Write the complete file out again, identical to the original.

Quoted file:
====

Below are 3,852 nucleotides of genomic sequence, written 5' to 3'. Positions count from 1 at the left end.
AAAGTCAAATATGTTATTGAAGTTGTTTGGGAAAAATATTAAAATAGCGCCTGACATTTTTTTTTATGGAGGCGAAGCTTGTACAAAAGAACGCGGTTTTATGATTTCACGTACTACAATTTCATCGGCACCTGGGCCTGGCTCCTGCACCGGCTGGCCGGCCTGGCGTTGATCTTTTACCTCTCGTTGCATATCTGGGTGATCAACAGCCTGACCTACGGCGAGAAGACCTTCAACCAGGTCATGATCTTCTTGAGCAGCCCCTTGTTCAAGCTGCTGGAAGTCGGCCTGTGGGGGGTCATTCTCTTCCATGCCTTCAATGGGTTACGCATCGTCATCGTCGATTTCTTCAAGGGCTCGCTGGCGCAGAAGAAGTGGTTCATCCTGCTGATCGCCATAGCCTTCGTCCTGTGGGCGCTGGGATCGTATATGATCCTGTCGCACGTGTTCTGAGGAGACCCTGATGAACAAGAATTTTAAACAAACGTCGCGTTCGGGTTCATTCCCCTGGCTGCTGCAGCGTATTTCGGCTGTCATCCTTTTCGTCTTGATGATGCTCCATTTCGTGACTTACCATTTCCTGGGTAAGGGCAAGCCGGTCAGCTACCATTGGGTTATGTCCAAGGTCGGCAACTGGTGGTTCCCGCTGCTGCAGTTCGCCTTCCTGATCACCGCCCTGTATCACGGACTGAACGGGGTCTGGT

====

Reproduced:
Below are 3,852 nucleotides of genomic sequence, written 5' to 3'. Positions count from 1 at the left end.
AAAGTCAAATATGTTATTGAAGTTGTTTGGGAAAAATATTAAAATAGCGCCTGACATTTTTTTTTATGGAGGCGAAGCTTGTACAAAAGAACGCGGTTTTATGATTTCACGTACTACAATTTCATCGGCACCTGGGCCTGGCTCCTGCACCGGCTGGCCGGCCTGGCGTTGATCTTTTACCTCTCGTTGCATATCTGGGTGATCAACAGCCTGACCTACGGCGAGAAGACCTTCAACCAGGTCATGATCTTCTTGAGCAGCCCCTTGTTCAAGCTGCTGGAAGTCGGCCTGTGGGGGGTCATTCTCTTCCATGCCTTCAATGGGTTACGCATCGTCATCGTCGATTTCTTCAAGGGCTCGCTGGCGCAGAAGAAGTGGTTCATCCTGCTGATCGCCATAGCCTTCGTCCTGTGGGCGCTGGGATCGTATATGATCCTGTCGCACGTGTTCTGAGGAGACCCTGATGAACAAGAATTTTAAACAAACGTCGCGTTCGGGTTCATTCCCCTGGCTGCTGCAGCGTATTTCGGCTGTCATCCTTTTCGTCTTGATGATGCTCCATTTCGTGACTTACCATTTCCTGGGTAAGGGCAAGCCGGTCAGCTACCATTGGGTTATGTCCAAGGTCGGCAACTGGTGGTTCCCGCTGCTGCAGTTCGCCTTCCTGATCACCGCCCTGTATCACGGACTGAACGGGGTCTGGT